Best Books of 2016, ‘Giovanni’s Room’ Anniversary, Queer Transformers, and More LGBT News
Author: Parrish Turner
December 10, 2016
In other LGBTQ news:
I’ve noticed a general sentiment that “2016 was a garbage fire.” But as the year ends, I am beginning to see the lists appear of the “Best Books of 2016.” And then I have to contend with the fact 2016 was a pretty great year where books are concerned. LGBTQ themed lit shines on each of these lists. Esquire‘s list includes Party of One and Proxies. NPR’s list includes Another Brooklyn and Night Sky with Exit Wounds. Entertainment Weekly‘s list includes Here Comes the Sun. Book Riot’s list includes If I Was Your Girl. Nylon’s list includes We Love You, Charlie Freeman. Just to name a few.
Also, here are the books longlisted for the 2017 PEN Literary Awards.
This year is the 60th anniversary of the Giovanni’s Room by James Baldwin. Garth Greenwell reflects on its place in literary canon and the debt he owes to the book.
With all of the recent press of concerning Gaëtan Dugas, writer John Walker examines the dangerous AIDS myth of ‘Patient Zero’ and the book that started it all:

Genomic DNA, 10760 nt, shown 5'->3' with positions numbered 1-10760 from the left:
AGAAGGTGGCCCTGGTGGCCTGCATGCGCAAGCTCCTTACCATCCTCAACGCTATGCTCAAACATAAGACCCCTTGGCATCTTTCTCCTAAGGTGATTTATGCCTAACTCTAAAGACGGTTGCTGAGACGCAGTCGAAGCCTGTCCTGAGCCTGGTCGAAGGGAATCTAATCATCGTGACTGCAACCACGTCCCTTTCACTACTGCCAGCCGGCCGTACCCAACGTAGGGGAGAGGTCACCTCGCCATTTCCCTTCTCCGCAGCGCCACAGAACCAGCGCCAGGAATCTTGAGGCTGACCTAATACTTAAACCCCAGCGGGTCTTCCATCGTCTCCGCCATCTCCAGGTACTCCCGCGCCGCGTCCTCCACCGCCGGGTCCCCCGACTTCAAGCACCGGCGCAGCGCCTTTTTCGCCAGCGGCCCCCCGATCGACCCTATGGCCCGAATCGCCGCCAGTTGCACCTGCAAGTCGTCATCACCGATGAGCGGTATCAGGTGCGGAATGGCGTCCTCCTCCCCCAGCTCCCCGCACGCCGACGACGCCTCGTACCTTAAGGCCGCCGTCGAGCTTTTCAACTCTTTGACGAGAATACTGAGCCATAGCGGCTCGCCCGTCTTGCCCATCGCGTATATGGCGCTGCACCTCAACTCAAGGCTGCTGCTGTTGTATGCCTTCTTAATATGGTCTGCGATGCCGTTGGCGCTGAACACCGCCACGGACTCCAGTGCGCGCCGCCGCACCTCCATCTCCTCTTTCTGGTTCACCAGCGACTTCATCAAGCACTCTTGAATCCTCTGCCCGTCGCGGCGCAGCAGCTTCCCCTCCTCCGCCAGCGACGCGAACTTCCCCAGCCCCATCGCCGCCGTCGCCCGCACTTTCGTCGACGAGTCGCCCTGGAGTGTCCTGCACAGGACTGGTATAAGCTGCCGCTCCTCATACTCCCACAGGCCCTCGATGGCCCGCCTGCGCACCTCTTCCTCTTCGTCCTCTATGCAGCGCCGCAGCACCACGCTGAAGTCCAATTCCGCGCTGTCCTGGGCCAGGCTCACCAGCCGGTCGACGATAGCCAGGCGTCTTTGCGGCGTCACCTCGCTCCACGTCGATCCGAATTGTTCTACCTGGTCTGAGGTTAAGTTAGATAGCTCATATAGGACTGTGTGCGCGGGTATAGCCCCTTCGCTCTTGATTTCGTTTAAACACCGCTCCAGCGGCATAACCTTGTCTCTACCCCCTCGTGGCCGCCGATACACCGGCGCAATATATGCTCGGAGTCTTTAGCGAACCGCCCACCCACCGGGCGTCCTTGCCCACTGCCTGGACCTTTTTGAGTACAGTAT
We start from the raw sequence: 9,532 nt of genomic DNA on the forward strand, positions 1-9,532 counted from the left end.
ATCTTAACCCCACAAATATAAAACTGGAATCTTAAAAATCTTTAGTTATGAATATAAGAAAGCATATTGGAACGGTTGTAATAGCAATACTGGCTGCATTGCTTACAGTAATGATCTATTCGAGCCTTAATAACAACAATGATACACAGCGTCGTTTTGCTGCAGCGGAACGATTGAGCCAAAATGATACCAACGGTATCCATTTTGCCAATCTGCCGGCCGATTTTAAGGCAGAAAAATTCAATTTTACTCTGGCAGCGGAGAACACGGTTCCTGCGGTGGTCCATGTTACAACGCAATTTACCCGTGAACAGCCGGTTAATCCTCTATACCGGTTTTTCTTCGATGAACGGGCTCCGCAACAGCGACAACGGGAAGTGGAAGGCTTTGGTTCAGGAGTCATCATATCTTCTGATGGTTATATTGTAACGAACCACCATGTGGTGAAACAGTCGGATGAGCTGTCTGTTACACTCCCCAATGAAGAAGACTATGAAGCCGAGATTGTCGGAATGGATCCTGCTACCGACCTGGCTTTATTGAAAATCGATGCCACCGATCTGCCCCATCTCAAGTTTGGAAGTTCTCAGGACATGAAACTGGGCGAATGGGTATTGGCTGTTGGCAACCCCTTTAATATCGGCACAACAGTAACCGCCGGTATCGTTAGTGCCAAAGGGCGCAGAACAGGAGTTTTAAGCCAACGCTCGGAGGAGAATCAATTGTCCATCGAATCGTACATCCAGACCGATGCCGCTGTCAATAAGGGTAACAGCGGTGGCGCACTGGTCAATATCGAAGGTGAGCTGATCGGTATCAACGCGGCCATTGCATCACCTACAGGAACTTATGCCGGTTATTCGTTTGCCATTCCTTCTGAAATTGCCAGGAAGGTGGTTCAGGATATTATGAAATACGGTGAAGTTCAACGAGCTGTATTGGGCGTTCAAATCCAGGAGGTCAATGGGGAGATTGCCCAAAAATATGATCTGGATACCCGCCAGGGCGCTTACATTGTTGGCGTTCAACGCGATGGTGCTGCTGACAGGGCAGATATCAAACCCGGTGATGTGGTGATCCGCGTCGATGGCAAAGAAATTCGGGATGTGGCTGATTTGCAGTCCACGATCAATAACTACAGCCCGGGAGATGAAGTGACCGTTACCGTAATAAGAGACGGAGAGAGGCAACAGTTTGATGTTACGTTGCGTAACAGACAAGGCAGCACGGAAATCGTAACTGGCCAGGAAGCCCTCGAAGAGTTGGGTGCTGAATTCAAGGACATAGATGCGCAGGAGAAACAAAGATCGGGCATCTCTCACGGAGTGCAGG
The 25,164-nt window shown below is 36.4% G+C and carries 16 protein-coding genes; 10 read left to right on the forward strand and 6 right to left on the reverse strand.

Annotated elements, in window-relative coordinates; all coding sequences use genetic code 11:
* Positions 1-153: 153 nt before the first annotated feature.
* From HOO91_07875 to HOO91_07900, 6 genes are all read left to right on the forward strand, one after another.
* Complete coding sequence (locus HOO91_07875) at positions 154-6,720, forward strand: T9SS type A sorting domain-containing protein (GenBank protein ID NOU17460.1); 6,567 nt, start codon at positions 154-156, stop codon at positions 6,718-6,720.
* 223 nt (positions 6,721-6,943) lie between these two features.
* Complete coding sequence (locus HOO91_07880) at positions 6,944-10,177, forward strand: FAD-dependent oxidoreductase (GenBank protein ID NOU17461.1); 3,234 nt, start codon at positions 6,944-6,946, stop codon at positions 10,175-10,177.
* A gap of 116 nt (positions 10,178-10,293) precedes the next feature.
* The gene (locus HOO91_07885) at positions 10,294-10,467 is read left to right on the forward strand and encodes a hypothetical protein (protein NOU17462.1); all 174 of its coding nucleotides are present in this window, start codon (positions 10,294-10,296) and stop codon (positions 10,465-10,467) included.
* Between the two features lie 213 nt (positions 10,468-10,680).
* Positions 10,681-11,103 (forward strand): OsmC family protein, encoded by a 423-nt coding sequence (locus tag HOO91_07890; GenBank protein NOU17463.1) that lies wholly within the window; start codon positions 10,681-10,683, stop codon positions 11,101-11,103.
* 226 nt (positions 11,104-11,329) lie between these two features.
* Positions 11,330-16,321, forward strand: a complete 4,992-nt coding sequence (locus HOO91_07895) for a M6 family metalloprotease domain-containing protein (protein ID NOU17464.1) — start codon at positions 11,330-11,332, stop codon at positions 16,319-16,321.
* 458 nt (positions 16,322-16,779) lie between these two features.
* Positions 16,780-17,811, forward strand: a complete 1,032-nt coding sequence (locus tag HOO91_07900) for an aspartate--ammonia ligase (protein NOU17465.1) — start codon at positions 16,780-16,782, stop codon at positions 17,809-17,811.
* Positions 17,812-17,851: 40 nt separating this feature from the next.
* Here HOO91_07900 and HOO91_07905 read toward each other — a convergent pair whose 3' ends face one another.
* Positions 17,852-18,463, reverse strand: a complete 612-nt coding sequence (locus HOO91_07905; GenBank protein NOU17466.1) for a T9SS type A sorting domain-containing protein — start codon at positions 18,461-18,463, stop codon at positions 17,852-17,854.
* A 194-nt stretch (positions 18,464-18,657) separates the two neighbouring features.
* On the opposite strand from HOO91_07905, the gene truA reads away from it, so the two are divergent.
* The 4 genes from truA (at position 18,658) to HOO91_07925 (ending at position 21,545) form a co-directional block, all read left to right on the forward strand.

“Rock Hudson was cast as the leading man of AIDS. Ryan White was the innocent victim. By 1987, there needed to be a villain: Patient Zero,” Ted Kerr says. “He’s described as a foraging invader who brought down young white men in their prime. Think about the way his AIDS is talked about in literary metaphors of war. ‘Patient Zero’ is described as an invader coming from afar, invading soldiers’ bodies and killing them.”
Is it time for Canadian gay literature to leave its comfort zone and respond to the Grindr generation? Perhaps Candyass by Nick Comilla is the answer, or so this article thinks.
After one woman’s tweets about selling comic books to a young queer women went viral, ComicsAlliance brought her in for an interview:
At the end of the day [superheroes] are portrayed as regular people, and that’s the part we can identify with. Seeing these larger-than-life characters face unimaginable challenges is one thing, but knowing that at the end of the day this person is no different than we are means alot to all of us. But for queer kids, seeing heroes save the day and be themselves as queer people shows them that you can do exceptional things and still be queer. You can be the hero and still be queer.
Transformers is also getting some love as the latest spin-off comic, Transformers: More Than Meets the Eye, features a relationship between two transformers, machines which are gendered as male.
Tarell Alvin McCraney, whose play “In Moonlight Black Boys Look Blue” inspired Barry Jenkins’s celebrated film Moonlight, has been named the new chairman of the playwriting department at the Yale School of Drama.